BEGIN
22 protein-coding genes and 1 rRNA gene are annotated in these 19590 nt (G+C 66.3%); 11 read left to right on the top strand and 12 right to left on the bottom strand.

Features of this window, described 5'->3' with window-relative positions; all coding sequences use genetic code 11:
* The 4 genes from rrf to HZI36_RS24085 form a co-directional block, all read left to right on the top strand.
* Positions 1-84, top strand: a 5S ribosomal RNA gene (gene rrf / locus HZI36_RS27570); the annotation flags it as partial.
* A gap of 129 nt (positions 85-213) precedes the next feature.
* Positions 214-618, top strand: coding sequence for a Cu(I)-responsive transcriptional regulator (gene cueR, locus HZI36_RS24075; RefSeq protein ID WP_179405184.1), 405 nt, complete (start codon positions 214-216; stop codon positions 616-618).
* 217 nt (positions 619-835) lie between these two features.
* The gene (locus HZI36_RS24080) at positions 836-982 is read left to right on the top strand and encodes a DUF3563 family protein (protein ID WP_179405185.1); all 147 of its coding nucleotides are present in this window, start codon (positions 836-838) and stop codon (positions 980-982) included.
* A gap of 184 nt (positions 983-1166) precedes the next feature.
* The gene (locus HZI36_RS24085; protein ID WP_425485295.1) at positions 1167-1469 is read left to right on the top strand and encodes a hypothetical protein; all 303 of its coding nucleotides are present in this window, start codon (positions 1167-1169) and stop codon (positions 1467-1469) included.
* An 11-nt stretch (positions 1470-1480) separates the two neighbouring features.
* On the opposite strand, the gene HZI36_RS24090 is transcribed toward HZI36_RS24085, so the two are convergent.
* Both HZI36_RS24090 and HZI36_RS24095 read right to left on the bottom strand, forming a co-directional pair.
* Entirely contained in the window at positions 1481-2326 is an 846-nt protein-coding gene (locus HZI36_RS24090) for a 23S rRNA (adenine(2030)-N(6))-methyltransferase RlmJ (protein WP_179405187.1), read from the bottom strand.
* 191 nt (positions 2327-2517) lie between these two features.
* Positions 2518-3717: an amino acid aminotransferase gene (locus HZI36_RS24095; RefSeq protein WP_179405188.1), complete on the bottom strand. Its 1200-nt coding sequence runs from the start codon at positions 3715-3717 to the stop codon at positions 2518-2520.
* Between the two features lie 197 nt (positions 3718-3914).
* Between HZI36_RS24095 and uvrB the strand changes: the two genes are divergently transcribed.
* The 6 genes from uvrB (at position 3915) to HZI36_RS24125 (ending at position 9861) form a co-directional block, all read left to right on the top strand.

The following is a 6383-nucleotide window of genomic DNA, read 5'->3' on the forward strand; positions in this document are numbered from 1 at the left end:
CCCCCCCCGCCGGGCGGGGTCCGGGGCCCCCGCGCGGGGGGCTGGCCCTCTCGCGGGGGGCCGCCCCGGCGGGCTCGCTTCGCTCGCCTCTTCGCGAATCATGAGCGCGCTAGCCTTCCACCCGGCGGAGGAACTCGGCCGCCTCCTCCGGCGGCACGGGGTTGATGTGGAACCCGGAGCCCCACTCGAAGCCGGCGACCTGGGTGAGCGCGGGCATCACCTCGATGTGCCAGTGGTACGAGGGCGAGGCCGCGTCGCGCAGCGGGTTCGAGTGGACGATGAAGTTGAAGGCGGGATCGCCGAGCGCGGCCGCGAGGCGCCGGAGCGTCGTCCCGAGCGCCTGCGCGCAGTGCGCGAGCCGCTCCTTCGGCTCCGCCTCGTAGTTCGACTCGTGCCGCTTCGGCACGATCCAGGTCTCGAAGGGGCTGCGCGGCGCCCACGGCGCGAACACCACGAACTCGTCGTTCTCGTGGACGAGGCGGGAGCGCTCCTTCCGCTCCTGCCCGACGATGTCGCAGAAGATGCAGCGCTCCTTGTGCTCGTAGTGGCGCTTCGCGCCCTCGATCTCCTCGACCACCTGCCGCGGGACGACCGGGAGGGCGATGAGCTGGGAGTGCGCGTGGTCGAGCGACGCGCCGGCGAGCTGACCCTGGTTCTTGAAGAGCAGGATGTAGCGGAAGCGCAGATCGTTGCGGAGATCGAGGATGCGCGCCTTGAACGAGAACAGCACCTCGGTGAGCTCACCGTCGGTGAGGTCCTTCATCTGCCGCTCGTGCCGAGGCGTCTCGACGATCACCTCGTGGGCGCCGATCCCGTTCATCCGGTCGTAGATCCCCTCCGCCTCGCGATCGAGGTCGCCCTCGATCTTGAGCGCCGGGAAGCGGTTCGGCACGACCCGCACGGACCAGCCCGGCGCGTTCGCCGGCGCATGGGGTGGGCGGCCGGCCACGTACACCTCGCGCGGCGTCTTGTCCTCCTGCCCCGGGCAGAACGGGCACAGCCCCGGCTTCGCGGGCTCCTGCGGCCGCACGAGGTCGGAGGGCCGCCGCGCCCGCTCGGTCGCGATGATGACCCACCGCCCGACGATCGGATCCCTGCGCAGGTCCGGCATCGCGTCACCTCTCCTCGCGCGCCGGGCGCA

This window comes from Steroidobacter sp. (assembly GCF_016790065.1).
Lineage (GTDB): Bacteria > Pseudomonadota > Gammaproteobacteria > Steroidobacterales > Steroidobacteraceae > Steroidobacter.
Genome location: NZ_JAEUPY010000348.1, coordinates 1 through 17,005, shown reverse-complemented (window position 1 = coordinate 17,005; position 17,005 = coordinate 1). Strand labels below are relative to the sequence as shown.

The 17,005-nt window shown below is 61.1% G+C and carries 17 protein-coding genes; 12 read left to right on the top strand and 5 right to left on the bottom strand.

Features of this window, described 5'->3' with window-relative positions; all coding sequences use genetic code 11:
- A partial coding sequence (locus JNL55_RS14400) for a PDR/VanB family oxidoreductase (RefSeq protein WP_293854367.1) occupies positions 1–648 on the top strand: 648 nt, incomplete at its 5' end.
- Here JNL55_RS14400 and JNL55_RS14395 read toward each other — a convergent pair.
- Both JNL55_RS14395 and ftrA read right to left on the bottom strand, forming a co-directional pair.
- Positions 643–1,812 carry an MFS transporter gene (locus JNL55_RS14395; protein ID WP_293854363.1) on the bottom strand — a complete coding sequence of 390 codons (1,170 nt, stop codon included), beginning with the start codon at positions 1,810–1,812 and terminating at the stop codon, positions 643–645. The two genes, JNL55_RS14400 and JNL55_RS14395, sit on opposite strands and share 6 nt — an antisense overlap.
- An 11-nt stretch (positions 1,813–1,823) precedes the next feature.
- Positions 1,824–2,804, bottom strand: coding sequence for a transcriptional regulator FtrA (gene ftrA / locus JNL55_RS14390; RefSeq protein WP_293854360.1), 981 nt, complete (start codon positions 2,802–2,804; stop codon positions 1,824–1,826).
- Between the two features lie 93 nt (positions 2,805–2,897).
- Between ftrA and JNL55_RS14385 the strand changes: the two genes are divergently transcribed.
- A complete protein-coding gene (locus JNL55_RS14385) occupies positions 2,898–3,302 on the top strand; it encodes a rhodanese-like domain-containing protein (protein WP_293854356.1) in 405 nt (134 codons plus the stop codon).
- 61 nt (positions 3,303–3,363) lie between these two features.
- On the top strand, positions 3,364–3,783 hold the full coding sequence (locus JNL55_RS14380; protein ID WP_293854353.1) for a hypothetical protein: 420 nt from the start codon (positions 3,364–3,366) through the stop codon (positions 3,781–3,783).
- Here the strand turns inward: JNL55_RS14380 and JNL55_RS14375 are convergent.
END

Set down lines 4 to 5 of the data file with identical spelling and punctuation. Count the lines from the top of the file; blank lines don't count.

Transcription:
* Positions 1-84, top strand: a 5S ribosomal RNA gene (gene rrf / locus HZI36_RS27570); the annotation flags it as partial.
* A gap of 129 nt (positions 85-213) precedes the next feature.